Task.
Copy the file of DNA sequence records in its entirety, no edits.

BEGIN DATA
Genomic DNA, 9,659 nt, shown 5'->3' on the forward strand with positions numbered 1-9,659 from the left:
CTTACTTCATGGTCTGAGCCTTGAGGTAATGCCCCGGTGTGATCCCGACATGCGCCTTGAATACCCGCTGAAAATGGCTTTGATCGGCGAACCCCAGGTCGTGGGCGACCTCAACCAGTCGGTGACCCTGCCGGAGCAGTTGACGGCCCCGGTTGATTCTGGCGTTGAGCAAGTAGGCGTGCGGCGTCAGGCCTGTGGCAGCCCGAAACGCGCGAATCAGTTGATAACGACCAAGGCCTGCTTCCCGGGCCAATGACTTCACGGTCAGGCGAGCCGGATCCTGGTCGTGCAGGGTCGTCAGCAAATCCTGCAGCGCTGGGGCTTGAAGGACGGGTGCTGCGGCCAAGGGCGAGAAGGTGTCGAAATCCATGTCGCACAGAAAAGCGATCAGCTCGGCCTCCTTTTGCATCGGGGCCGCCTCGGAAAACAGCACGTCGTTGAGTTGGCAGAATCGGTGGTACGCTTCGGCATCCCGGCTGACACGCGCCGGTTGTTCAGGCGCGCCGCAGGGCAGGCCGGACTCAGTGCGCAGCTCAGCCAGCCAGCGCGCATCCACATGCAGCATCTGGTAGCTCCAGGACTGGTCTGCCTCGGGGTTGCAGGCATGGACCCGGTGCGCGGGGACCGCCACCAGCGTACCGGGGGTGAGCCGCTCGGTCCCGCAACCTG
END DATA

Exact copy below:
Genomic DNA, 9,659 nt, shown 5'->3' on the forward strand with positions numbered 1-9,659 from the left:
CTTACTTCATGGTCTGAGCCTTGAGGTAATGCCCCGGTGTGATCCCGACATGCGCCTTGAATACCCGCTGAAAATGGCTTTGATCGGCGAACCCCAGGTCGTGGGCGACCTCAACCAGTCGGTGACCCTGCCGGAGCAGTTGACGGCCCCGGTTGATTCTGGCGTTGAGCAAGTAGGCGTGCGGCGTCAGGCCTGTGGCAGCCCGAAACGCGCGAATCAGTTGATAACGACCAAGGCCTGCTTCCCGGGCCAATGACTTCACGGTCAGGCGAGCCGGATCCTGGTCGTGCAGGGTCGTCAGCAAATCCTGCAGCGCTGGGGCTTGAAGGACGGGTGCTGCGGCCAAGGGCGAGAAGGTGTCGAAATCCATGTCGCACAGAAAAGCGATCAGCTCGGCCTCCTTTTGCATCGGGGCCGCCTCGGAAAACAGCACGTCGTTGAGTTGGCAGAATCGGTGGTACGCTTCGGCATCCCGGCTGACACGCGCCGGTTGTTCAGGCGCGCCGCAGGGCAGGCCGGACTCAGTGCGCAGCTCAGCCAGCCAGCGCGCATCCACATGCAGCATCTGGTAGCTCCAGGACTGGTCTGCCTCGGGGTTGCAGGCATGGACCCGGTGCGCGGGGACCGCCACCAGCGTACCGGGGGTGAGCCGCTCGGTCCCGCAACCTG